Saturday, May 31, 2008

Coverage in "Queens Courier"

New York's Queens Courier cited the Kindertransport numerous times in its recent set of Holocaust-related articles. Mentioned are at least three Kinder: Ellen Alexander nee Gladke, her sister Ursula, and Hannah Deutch.

In the article "The Will to Survive" (May 19, 2008), Jessica Lyons writes
About 10,000 children were able to find refuge in Great Britain through the Kindertransport, which is a German word meaning “transportation of children.” During the transports, which were held from December of 1938 to September of 1939, children left their parents to eventually live in foster homes.

Fresh Meadows resident Ellen Alexander, who was born in Berlin in 1929, went on the Kindertransport with her older sister Ursula. As a 10-year-old, she considered it a big adventure. She and her sister stayed with a couple previously unknown to the family throughout the duration of the war.
Lyons profiles Ellen Alexander here. From the profile:
"In 1945, right after the war ended, we got a telegram from my mother saying that she was alive and wondering if we had heard from my father, which of course we hadn’t because he had died by then," Alexander said. "He was sent on a death march to Auschwitz."

Alexander’s mother came to England to live with the girls and their foster parents in 1946. There were disagreements as to who should be in charge of the girls, and eventually Alexander, her mother and sister left for America, making it to the United States in 1947 after a 10-day sea voyage. Even after leaving England, Alexander said she kept in touch with her foster parents.
In "60 years later: Never ending anguish for survivors" (May 28, 2008), Noah Rosenberg mentions another Kind, Hannah Deutch. From her profile:
A great aunt, who had a cousin in charge of the child transport, or Kindertransport, in London, added Deutch, who was 18 at the time, to a list of around 150 children who were being sent to the U.K. Deutch’s mother and stepfather, unable to get visas to come to England, managed to get on the last ship leaving from Holland to Chile before war was declared.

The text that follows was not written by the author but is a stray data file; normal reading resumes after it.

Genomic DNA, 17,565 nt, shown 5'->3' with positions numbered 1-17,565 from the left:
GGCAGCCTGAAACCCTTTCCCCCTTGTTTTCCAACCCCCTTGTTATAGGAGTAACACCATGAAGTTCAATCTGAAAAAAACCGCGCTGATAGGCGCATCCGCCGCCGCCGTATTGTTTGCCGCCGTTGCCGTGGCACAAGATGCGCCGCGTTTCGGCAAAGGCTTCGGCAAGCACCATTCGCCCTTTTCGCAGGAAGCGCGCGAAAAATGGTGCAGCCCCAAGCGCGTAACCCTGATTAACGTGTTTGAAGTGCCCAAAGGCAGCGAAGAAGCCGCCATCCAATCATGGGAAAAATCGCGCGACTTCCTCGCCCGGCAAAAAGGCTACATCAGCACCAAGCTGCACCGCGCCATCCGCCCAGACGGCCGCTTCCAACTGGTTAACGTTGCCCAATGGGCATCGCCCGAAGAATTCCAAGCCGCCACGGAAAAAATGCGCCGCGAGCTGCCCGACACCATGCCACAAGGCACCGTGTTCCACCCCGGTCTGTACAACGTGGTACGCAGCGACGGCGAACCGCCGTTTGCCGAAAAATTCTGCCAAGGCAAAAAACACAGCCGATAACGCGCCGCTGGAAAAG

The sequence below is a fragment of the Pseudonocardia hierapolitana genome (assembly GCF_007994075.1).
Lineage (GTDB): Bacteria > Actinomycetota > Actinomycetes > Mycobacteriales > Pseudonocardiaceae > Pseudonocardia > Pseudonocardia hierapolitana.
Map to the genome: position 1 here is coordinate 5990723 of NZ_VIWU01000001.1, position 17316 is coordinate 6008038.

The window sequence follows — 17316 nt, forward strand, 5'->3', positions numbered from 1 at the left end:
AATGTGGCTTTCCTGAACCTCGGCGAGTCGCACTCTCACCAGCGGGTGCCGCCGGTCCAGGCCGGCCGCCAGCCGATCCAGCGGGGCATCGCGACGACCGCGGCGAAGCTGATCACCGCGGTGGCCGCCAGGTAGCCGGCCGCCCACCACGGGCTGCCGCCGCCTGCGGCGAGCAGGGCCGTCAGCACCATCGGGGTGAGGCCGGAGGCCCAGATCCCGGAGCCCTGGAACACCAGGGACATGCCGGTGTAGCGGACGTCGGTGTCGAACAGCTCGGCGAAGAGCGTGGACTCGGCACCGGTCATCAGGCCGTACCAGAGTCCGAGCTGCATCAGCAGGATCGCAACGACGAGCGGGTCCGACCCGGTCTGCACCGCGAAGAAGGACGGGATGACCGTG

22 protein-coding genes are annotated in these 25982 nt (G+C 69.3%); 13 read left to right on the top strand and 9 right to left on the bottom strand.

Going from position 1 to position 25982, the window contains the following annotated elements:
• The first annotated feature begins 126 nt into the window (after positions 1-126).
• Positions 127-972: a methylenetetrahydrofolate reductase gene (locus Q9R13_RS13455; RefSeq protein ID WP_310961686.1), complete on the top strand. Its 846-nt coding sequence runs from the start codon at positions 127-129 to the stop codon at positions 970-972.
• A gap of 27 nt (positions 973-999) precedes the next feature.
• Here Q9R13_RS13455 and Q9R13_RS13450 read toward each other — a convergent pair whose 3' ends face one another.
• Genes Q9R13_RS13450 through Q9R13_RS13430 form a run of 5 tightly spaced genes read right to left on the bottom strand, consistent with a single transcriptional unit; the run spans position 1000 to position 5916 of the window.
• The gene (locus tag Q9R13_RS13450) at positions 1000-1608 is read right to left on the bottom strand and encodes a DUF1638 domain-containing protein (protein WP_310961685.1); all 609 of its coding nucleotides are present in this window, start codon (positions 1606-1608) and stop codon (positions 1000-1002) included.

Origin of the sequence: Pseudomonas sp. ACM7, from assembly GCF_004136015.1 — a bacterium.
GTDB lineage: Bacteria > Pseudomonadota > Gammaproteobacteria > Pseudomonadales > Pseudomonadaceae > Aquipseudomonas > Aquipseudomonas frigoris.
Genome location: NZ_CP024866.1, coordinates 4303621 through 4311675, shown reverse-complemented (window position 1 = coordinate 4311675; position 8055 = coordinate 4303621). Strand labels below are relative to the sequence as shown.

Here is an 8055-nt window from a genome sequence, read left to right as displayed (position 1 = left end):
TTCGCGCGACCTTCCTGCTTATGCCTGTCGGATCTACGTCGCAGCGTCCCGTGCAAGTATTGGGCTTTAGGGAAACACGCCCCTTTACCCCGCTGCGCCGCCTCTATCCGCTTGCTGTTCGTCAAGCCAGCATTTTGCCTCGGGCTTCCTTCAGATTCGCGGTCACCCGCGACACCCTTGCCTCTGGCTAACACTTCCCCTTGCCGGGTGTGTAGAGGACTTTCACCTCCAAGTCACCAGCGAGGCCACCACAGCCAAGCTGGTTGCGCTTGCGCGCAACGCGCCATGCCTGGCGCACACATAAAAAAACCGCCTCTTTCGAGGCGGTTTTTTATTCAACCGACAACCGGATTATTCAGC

Realizing she owed a debt of gratitude to England, Deutch became a registered nurse and joined the British Army. Based in London, Deutch came face to face with war casualties and collected "the arms, legs and heads" of a troop transport that had been bombed. Deutch heard the first "buzz bomb" floating above London and at one point she, herself, was bombed out.

"I can still feel the ceiling on my back pushing all the people down the stairs," she said....

She eventually learned that her aunt, uncle and grandmother, who had raised her for a time while her mother was ill, along with her two-year-old cousin, had died at the Riga concentration camp....

Deutch still reels from the fact that Nazi Germany destroyed her family, stole her German identity and forever altered the landscape of world Jewry.

"It’s something that doesn’t leave you. You put it away in your brain so it doesn’t hurt you from day to day," Deutch explained.

"But it’s there."

Thanks to Joseph Haberer for the lead.

Tuesday, May 27, 2008

Eva Kollisch: "The Ground Under My Feet"

Eva Kollisch, rescued in childhood from the Nazis by a Kindertransport, will read from her new book, The Ground Under My Feet, in New York City at the Morningside Bookshop (2915 Broadway at 114th Street, (212-222-3350) on Thursday, June 12th, 2008 at 7pm.

Kollisch is professor emerita at Sarah Lawrence College, where she taught literature for over 30 years. She is the author of Girl in Movement, a memoir of her early years inside a small American Trotskyist party during World War II.

Here's an excerpt from The Ground Under My Feet.

Siegmund Nissel, 86

Siegmund Nissel, second violinist in the Amadeus String Quartet (with Norbert Brainin, Peter Schidlof, and Martin Lovett) has died at the age of 86, according to the Telegraph.
Siegmund Walter Nissel (Sigi) was born in Munich on January 3 1922 and began playing the violin at the age of six. His mother died when he was nine and he was taken by his father to live in Vienna, where his teachers included Max Weissgärber. Father and son were touring Germany in 1936 and saw some of the Olympic events in Berlin. As Jesse Owens, the black American runner, won one of his four gold medals Nissel spotted Hitler in his box and observed the F├╝hrer's discomfort. He also told, in Daniel Snowman's book The Hitler Emigrés, of how, two years later, he watched: "with horror and incredulity as the stolid burghers of Vienna welcomed the Nazis as 'liberators'."

Nissel was to leave the city on one of the last Kindertransport trains. He made his way to Britain where, in order to save his father, he had to find a guarantor. He knocked on doors until the Farrer family in Twickenham – total strangers, and Anglicans to boot – agreed to offer the requisite guarantee. Nissel père arrived in August 1939, just days before the outbreak of war.

Initially young Sigi was an air raid warden in Richmond, but he was soon interned on the Isle of Man as a "friendly enemy alien" by a British government fearful that the Nazis might have planted spies in the country.

There he met Schidlof and later Brainin. He was released after the intervention of [Ralph] Vaughan Williams and Myra Hess and found employment in the East End of London working in a metals factory for the war effort.
Here the "Wolf Gang" plucks a Bartók movement.

Source (3:05)

Thanks to Joseph Haberer for the lead.